September 19, 2022

For my recent 75th birthday — in a addition to a cake, a new cushion for my outdoor recliner, a mermaid sculpture, a piece of furniture, and a mess of chocolate — my wife Therese presented me with a book of poems.

A handmade gem of a volume she’d written and painstakingly crafted. Titled My Beloved Lebensabschnittsgefahrte (that’s German for “life travels companion”). She’s a serious poet. But these poems were not grave in tone. She said her aim was to hear my laughter. Indeed, my laughter was itself a key theme in these poems.

They succeeded. I howled. She’d spent a year perfecting these poems, and it showed. Not “roses are red” type poems but beautifully conceived and expressed, a true work of art.

Having a wife who’d go to such effort to please me, to such good effect, would have been blessing enough. But the content furthermore described virtues galore that she values in me — a sense of humor again holding center stage. All ridiculously flattering — and not tongue-in-cheek.

The back cover is a compendium of catch phrases in our marriage — that we laugh together about. Like “Sue and Edgar Wachenheim III.” They’re funders for PBS’s “Nature” series, and every time we see that on the screen I say the names aloud. Wachenheim is kind of a funny name, but that “III” really does it. Suggesting they’re a third generation of Sue and Edgar Wachenheims.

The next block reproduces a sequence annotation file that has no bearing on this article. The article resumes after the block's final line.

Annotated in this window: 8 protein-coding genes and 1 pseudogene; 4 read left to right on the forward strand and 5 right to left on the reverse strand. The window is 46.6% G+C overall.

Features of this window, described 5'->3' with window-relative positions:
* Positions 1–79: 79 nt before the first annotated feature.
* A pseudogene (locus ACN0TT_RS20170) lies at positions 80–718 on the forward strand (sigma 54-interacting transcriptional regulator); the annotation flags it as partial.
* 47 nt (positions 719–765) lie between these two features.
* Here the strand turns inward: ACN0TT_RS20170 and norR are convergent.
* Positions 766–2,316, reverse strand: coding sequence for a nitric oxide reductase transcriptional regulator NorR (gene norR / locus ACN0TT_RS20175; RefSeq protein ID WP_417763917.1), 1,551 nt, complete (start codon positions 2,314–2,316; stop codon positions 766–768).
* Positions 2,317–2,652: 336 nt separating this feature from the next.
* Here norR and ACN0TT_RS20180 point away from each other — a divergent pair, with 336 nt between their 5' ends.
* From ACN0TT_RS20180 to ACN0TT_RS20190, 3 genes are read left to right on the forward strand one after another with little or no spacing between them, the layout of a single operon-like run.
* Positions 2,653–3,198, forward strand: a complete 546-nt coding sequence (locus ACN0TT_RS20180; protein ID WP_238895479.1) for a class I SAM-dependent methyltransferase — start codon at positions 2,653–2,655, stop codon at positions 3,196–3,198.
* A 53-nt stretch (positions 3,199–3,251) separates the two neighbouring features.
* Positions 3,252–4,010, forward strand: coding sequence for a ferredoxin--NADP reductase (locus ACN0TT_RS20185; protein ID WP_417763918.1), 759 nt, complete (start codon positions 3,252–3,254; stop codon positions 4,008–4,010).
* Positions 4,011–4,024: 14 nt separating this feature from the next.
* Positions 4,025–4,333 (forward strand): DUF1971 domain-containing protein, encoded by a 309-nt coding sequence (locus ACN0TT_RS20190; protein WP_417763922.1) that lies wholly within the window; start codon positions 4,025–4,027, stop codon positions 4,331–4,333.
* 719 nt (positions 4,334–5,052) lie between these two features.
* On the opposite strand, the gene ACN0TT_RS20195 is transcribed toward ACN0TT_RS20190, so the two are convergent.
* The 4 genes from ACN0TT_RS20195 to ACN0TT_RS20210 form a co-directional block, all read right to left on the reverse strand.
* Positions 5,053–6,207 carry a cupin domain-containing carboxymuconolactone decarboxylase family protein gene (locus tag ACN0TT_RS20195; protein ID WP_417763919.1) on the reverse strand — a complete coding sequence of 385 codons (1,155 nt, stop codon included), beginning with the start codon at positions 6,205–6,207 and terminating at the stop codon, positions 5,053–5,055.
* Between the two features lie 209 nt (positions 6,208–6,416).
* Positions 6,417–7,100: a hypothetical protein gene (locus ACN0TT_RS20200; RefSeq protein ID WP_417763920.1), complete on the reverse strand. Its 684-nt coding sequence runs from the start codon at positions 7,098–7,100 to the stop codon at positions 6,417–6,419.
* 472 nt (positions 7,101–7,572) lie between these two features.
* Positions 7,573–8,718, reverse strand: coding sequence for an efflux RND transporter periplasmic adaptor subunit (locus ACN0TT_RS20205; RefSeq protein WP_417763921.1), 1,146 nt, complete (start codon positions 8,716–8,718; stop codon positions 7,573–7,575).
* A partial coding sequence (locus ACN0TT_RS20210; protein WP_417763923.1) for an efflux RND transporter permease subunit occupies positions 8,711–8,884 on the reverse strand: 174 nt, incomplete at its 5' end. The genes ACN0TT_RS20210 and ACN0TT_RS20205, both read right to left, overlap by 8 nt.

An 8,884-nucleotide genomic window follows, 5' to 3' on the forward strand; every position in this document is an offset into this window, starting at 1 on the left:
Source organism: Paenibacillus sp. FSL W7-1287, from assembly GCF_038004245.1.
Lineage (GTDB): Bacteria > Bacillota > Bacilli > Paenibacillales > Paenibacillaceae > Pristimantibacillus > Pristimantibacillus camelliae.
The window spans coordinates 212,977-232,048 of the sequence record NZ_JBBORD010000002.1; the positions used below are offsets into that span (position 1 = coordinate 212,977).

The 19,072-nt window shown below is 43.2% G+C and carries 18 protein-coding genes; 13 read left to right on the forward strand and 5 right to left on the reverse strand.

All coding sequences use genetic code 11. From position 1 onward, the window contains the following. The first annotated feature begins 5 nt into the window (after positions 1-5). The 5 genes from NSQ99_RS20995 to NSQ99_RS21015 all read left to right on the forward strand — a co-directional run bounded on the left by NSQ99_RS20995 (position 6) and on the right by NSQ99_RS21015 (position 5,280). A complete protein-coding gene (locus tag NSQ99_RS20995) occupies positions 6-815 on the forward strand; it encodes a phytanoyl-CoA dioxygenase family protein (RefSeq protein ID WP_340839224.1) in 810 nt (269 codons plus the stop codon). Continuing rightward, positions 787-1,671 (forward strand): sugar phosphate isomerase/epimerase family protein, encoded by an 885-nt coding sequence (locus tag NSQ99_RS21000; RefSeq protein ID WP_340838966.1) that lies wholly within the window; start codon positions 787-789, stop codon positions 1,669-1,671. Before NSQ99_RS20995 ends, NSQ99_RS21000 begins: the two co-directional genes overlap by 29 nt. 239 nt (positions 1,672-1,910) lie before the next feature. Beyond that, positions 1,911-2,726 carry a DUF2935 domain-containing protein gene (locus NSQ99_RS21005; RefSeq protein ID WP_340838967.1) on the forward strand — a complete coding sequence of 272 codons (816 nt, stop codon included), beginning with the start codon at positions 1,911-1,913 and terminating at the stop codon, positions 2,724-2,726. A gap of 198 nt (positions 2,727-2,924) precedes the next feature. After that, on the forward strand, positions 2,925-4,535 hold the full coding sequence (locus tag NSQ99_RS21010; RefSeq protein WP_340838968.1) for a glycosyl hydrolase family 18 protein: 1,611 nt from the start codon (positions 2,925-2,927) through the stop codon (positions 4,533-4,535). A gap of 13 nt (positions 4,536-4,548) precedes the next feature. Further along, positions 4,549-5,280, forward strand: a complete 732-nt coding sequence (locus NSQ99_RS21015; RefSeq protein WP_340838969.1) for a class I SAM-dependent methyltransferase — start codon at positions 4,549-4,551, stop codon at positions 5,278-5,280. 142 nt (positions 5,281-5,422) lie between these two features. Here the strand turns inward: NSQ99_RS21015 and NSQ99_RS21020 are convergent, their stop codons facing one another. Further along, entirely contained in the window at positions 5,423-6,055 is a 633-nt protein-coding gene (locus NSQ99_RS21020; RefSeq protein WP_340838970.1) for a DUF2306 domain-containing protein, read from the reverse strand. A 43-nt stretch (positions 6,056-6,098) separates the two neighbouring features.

“Sometimes you get bread and sometimes you don’t.” Spoken to us by a New Orleans Maitre d’ when we pointed out lack of a bread basket. A useful metaphor phrase in many subsequent situations.

“I see nothing.” The refrain of German Sergeant Schultz on TV’s “Hogan’s Heroes,” shutting his eyes to what American inmates in his POW camp were getting up to. A useful phrase in a marriage.

Also included were the first and last lines of my favorite jokes:

“A bald man walks into a doctor’s office with a frog atop his head . . . ” (The doc says, “What seems to be the trouble?” And the frog says, “I’ve got this man stuck to my butt.” Note that his baldness is important for visualization.)

And —

“Well,” the masochist says impatiently, “you gonna whip me?” And the sadist says, “No.” (You see, he wants to inflict pain, but the masochist enjoys pain, so the way to make him suffer is to deny him pain. Yet actually, if that does make him suffer, isn’t that giving him what he craves after all?)

It was really impressive to see, embodied in this book, the breadth of the mutual culture we’d created in our 34 years together. How much binds us together. Not just laughs, of course, but so much more. This book shows how much Therese loves me. And why I love her so much. For all the right reasons.

Thank you, Therese.

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